“I feel I am being an artist because technology is just a tool. You become a technologist in this work because you can’t get what you need at the store. You have to create the tech for the very specific art of the experience you are making. I don’t think people really care what the technology is that we use! Most people are not gearheads, and the average person cares only about what the experience is making them feel, and what the audience, those around them, feel.”

When pressed how this need to feel is presenting itself now, in this moment of 2023, Threlkel was emphatic:

“We are living in the Experience Economy and it is a younger person’s economy. The Harvard Business Review has been tracking this for years and it’s even more true today. Gen Z wants something less materialistic in life, they want immersion. Look at The Museum of Ice Cream, people will wait around the clock, hours and hours, for that experience – of ice cream – it’s not even technology, but the community of feeling is an experience – and memory is its content. Young people want to feel, not shop. They want to know something has impacted them. They want to feel.” 

In examining Generation Z’s inclination towards immersive experiences, it’s crucial to recognize the diversity that characterizes this generation’s cultural consumption. While a significant segment gravitates towards cutting-edge technologies in art, it’s equally important to acknowledge those within Generation Z who find value in more conventional forms of artistic expression.

Within Generation Z, shaped by digital native tendencies, the enthusiasm for immersive technologies is palpable. Yet, this overarching narrative hides the nuanced preferences that emerge based on cultural backgrounds, socio-economic factors, and individual experiences. To gain a more comprehensive understanding, exploring how these elements influence engagement with immersive art becomes imperative.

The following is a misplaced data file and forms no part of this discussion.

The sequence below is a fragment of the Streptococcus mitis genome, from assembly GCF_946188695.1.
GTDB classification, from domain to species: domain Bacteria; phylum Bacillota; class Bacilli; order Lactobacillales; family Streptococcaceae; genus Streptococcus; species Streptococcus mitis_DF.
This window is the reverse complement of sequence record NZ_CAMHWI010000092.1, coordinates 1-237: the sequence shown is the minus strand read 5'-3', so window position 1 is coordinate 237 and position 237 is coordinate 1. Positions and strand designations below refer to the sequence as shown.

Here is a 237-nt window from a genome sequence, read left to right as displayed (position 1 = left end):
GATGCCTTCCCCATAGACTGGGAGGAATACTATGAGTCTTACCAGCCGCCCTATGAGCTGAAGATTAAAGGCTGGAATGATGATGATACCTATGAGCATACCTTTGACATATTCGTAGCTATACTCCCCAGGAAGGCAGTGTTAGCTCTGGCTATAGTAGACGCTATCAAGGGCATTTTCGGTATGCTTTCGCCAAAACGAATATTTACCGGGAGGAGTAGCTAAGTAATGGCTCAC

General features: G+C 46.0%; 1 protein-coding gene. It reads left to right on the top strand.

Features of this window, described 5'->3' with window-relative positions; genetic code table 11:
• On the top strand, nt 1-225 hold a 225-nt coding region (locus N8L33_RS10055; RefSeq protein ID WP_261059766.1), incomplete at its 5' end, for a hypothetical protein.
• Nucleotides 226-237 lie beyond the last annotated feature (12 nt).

Cultural backgrounds, with their rich tapestry of traditions and perspectives, play a pivotal role in shaping preferences. Whether immersed in the digital realm or rooted in conventional art forms, Generation Z’s diverse cultural influences contribute to a spectrum of tastes within the immersive art landscape. Socio-economic factors further accentuate these differences, influencing accessibility and exposure to the technologies that underpin immersive experiences.

Individual experiences within Generation Z are also key determinants of their artistic inclinations. While some find resonance in virtual reality installations, others may draw equal satisfaction from more traditional art forms. This individual agency challenges the notion of a uniform preference for immersive experiences, underscoring the importance of recognizing and celebrating the unique intersections of technology and tradition within the generation.

However, as Generation Z embraces experiential “consumption”, it’s crucial to tread carefully. There is a potential ethical concern of an overreliance on technology for cultural consumption. Striking a balance between innovation and a holistic approach to cultural engagement ensures that immersive experiences resonate authentically with the diverse preferences within Generation Z. This delicate equilibrium fosters an inclusive cultural landscape that embraces both the traditional and the avant-garde, reflecting the dynamic spirit of Generation Z’s artistic exploration.

Another important project that explored the feeling of a city is The Bay Lights, one that celebrated the iconic Bay Bridge connecting Oakland and San Francisco. World-acclaimed artist Leo Villareal created the innovative LED project that, remarkably, would cost only $30 USD a day to manage. The project had a brilliant partner in the workers on the bridge who helped to install and oversee the health of the project. However, after a decade of being a part of the vibrant landscape of San Francisco, the LEDs needed to be replaced based on the harsh exposure.